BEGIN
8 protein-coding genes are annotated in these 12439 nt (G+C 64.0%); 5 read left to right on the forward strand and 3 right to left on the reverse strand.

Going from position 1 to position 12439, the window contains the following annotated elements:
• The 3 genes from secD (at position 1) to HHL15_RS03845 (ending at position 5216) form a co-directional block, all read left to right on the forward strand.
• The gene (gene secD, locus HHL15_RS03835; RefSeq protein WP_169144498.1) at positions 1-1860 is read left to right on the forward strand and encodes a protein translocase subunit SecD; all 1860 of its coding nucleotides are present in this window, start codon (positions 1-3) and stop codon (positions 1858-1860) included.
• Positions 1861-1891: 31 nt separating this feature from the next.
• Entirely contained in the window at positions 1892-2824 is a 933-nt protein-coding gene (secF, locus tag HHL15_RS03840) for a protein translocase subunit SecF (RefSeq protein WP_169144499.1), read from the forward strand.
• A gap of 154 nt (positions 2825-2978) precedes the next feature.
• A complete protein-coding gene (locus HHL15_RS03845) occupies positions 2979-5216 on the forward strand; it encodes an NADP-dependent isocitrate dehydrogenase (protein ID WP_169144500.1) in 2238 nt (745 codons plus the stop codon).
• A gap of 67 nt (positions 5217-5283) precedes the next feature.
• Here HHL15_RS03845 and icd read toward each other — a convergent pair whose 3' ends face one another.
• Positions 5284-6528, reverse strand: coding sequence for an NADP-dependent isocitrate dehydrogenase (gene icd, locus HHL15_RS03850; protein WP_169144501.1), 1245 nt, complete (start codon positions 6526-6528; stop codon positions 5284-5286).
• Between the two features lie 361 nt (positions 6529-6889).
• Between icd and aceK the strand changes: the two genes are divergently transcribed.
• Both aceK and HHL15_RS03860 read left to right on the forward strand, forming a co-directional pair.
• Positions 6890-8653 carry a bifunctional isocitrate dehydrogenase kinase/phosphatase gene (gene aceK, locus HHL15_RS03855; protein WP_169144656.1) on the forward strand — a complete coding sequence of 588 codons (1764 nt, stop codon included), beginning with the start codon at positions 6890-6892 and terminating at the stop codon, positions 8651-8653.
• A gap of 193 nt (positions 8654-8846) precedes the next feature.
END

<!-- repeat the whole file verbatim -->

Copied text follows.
8 protein-coding genes are annotated in these 12439 nt (G+C 64.0%); 5 read left to right on the forward strand and 3 right to left on the reverse strand.

Going from position 1 to position 12439, the window contains the following annotated elements:
• The 3 genes from secD (at position 1) to HHL15_RS03845 (ending at position 5216) form a co-directional block, all read left to right on the forward strand.
• The gene (gene secD, locus HHL15_RS03835; RefSeq protein WP_169144498.1) at positions 1-1860 is read left to right on the forward strand and encodes a protein translocase subunit SecD; all 1860 of its coding nucleotides are present in this window, start codon (positions 1-3) and stop codon (positions 1858-1860) included.
• Positions 1861-1891: 31 nt separating this feature from the next.
• Entirely contained in the window at positions 1892-2824 is a 933-nt protein-coding gene (secF, locus tag HHL15_RS03840) for a protein translocase subunit SecF (RefSeq protein WP_169144499.1), read from the forward strand.
• A gap of 154 nt (positions 2825-2978) precedes the next feature.
• A complete protein-coding gene (locus HHL15_RS03845) occupies positions 2979-5216 on the forward strand; it encodes an NADP-dependent isocitrate dehydrogenase (protein ID WP_169144500.1) in 2238 nt (745 codons plus the stop codon).
• A gap of 67 nt (positions 5217-5283) precedes the next feature.
• Here HHL15_RS03845 and icd read toward each other — a convergent pair whose 3' ends face one another.
• Positions 5284-6528, reverse strand: coding sequence for an NADP-dependent isocitrate dehydrogenase (gene icd, locus HHL15_RS03850; protein WP_169144501.1), 1245 nt, complete (start codon positions 6526-6528; stop codon positions 5284-5286).
• Between the two features lie 361 nt (positions 6529-6889).
• Between icd and aceK the strand changes: the two genes are divergently transcribed.
• Both aceK and HHL15_RS03860 read left to right on the forward strand, forming a co-directional pair.
• Positions 6890-8653 carry a bifunctional isocitrate dehydrogenase kinase/phosphatase gene (gene aceK, locus HHL15_RS03855; protein WP_169144656.1) on the forward strand — a complete coding sequence of 588 codons (1764 nt, stop codon included), beginning with the start codon at positions 6890-6892 and terminating at the stop codon, positions 8651-8653.
• A gap of 193 nt (positions 8654-8846) precedes the next feature.